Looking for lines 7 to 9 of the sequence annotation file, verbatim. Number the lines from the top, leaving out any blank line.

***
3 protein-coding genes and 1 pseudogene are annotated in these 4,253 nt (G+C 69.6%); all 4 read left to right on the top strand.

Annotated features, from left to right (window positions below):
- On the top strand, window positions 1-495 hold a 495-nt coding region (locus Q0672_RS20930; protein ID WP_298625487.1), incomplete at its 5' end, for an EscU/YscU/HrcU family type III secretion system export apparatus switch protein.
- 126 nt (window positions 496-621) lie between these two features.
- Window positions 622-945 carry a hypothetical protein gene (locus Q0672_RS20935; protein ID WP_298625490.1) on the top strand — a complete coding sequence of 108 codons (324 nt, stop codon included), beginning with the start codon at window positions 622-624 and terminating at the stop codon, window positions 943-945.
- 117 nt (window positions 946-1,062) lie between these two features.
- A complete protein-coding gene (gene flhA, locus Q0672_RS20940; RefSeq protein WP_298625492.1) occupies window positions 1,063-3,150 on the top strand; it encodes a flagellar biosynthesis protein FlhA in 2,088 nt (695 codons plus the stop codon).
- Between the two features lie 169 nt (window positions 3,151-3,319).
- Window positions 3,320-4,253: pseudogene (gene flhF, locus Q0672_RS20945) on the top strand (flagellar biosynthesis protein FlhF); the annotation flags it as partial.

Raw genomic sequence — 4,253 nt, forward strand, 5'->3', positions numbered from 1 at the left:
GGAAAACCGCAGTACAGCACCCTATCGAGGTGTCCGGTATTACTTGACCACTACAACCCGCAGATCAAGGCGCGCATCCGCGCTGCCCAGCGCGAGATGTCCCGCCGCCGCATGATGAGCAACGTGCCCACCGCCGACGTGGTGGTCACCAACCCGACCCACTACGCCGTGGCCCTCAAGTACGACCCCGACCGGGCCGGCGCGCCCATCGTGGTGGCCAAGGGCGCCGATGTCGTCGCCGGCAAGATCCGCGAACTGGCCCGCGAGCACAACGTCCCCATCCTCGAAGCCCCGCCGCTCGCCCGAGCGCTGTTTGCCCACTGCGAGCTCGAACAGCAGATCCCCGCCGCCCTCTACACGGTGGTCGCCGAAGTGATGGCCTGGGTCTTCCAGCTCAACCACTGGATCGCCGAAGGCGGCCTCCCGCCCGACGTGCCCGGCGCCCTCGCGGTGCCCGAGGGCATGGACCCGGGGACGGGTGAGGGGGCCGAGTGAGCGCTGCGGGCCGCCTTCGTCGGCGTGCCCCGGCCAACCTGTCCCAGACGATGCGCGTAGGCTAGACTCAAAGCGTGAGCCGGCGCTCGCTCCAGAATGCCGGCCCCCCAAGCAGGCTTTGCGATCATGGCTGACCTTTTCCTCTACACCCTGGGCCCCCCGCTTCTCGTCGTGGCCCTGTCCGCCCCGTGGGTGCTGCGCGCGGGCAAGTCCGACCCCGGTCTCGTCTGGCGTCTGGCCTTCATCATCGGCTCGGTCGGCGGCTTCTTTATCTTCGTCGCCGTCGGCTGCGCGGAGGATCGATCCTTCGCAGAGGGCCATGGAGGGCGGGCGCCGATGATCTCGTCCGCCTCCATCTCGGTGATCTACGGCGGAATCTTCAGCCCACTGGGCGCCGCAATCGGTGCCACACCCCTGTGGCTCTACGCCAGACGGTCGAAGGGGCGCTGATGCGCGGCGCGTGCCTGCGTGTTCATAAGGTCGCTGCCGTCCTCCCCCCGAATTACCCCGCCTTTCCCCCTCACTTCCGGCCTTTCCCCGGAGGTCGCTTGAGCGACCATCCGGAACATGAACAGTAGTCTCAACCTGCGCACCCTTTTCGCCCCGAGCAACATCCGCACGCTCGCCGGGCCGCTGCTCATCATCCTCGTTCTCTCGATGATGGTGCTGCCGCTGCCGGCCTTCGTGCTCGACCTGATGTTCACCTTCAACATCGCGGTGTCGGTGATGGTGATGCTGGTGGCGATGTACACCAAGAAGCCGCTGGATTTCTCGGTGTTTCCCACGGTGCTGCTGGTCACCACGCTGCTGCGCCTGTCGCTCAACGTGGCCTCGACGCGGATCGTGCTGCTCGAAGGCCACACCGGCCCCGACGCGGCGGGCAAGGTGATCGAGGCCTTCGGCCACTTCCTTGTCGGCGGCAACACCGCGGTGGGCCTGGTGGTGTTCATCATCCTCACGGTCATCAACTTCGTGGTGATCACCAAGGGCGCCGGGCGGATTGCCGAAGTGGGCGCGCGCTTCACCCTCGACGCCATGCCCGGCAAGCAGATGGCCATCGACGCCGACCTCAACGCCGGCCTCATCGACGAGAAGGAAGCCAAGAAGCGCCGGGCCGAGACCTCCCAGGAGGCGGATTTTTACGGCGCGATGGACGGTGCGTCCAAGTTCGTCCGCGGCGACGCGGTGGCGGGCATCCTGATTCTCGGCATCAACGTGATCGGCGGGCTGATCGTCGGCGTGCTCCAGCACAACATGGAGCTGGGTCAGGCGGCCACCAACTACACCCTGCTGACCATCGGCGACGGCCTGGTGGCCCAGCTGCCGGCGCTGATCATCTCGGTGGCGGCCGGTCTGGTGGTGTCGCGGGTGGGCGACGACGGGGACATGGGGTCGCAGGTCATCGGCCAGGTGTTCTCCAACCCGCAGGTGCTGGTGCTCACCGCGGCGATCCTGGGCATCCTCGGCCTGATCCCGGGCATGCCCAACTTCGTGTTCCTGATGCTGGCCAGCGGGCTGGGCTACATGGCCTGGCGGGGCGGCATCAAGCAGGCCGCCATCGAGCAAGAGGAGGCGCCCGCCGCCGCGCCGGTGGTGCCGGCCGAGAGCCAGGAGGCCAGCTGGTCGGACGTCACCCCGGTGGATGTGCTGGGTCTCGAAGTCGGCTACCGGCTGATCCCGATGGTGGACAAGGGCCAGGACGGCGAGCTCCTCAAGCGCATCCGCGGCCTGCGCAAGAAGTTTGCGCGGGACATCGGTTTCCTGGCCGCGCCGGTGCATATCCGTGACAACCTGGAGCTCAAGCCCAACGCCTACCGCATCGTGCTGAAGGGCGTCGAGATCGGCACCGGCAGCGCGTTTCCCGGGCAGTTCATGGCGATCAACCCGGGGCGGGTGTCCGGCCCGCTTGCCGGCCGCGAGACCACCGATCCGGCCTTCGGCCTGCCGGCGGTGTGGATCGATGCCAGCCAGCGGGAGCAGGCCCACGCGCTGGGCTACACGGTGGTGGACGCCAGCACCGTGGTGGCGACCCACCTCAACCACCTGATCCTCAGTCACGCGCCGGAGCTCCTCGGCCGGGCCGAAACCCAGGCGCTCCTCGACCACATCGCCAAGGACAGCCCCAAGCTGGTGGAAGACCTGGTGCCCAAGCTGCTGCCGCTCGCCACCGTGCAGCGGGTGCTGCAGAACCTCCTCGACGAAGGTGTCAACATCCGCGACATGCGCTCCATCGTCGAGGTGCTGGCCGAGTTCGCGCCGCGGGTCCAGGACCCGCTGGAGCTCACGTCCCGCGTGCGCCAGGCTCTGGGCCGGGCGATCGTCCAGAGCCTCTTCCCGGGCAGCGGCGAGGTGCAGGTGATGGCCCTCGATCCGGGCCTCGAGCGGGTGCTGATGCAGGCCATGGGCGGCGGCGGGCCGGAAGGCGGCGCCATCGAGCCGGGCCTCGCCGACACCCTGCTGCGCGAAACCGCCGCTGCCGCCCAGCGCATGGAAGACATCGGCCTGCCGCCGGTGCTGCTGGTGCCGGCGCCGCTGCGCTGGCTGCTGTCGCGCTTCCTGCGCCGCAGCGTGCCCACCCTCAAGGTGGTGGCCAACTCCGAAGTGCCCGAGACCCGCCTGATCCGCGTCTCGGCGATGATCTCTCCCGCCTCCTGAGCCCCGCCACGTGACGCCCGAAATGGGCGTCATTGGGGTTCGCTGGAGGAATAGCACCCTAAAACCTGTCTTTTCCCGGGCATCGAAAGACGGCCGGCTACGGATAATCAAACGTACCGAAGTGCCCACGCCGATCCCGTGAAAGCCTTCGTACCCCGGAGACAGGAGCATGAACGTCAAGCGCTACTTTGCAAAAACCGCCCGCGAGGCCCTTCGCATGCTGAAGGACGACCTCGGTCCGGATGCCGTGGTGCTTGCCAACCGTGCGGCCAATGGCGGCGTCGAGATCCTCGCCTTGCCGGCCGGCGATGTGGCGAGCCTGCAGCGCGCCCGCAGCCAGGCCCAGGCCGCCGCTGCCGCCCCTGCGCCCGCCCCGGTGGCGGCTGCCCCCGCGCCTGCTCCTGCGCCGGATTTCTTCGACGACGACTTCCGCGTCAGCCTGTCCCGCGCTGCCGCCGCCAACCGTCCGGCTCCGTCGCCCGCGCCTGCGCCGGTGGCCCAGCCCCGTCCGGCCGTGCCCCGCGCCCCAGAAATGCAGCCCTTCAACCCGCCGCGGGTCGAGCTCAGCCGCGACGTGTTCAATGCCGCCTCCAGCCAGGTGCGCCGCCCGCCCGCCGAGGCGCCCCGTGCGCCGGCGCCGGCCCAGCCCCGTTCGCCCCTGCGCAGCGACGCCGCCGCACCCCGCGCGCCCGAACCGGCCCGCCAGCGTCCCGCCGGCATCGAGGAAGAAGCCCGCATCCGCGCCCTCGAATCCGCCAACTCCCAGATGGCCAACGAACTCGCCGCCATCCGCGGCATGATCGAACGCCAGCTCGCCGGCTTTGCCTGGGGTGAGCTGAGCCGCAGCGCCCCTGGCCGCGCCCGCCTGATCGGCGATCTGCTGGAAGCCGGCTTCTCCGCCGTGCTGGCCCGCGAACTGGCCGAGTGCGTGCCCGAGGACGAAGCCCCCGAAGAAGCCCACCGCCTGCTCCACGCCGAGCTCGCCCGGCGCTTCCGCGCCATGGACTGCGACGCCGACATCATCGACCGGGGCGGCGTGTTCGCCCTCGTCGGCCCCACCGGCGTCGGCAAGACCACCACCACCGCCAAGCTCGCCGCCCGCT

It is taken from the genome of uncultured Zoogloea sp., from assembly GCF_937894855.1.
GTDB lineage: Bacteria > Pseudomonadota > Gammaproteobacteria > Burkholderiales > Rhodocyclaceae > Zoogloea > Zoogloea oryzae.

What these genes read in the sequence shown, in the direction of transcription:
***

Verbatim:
- A complete protein-coding gene (gene flhA, locus Q0672_RS20940; RefSeq protein WP_298625492.1) occupies window positions 1,063-3,150 on the top strand; it encodes a flagellar biosynthesis protein FlhA in 2,088 nt (695 codons plus the stop codon).
- Between the two features lie 169 nt (window positions 3,151-3,319).
- Window positions 3,320-4,253: pseudogene (gene flhF, locus Q0672_RS20945) on the top strand (flagellar biosynthesis protein FlhF); the annotation flags it as partial.